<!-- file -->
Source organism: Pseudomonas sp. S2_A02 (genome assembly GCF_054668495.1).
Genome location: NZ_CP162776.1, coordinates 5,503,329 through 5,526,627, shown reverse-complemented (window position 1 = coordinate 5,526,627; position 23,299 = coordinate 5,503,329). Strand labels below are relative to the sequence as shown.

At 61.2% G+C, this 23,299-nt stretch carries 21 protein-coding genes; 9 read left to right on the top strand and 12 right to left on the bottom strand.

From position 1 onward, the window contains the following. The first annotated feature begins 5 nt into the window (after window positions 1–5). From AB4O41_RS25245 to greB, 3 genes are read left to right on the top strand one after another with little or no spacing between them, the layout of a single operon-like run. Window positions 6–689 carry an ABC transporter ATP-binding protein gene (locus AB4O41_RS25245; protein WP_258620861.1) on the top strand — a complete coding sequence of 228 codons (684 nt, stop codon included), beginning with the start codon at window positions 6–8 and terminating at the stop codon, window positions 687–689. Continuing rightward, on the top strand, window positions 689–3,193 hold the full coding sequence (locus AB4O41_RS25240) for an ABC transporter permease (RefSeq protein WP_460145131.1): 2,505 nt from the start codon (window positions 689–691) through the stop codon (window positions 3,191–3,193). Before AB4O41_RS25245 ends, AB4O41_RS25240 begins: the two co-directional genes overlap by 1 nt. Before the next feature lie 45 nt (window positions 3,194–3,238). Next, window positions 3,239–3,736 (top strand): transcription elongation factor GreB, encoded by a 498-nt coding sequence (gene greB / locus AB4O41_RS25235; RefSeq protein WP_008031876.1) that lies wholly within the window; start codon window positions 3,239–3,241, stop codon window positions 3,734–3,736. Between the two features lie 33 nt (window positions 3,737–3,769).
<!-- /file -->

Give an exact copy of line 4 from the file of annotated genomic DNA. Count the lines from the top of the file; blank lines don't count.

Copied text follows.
From position 1 onward, the window contains the following. The first annotated feature begins 5 nt into the window (after window positions 1–5). From AB4O41_RS25245 to greB, 3 genes are read left to right on the top strand one after another with little or no spacing between them, the layout of a single operon-like run. Window positions 6–689 carry an ABC transporter ATP-binding protein gene (locus AB4O41_RS25245; protein WP_258620861.1) on the top strand — a complete coding sequence of 228 codons (684 nt, stop codon included), beginning with the start codon at window positions 6–8 and terminating at the stop codon, window positions 687–689. Continuing rightward, on the top strand, window positions 689–3,193 hold the full coding sequence (locus AB4O41_RS25240) for an ABC transporter permease (RefSeq protein WP_460145131.1): 2,505 nt from the start codon (window positions 689–691) through the stop codon (window positions 3,191–3,193). Before AB4O41_RS25245 ends, AB4O41_RS25240 begins: the two co-directional genes overlap by 1 nt. Before the next feature lie 45 nt (window positions 3,194–3,238). Next, window positions 3,239–3,736 (top strand): transcription elongation factor GreB, encoded by a 498-nt coding sequence (gene greB / locus AB4O41_RS25235; RefSeq protein WP_008031876.1) that lies wholly within the window; start codon window positions 3,239–3,241, stop codon window positions 3,734–3,736. Between the two features lie 33 nt (window positions 3,737–3,769).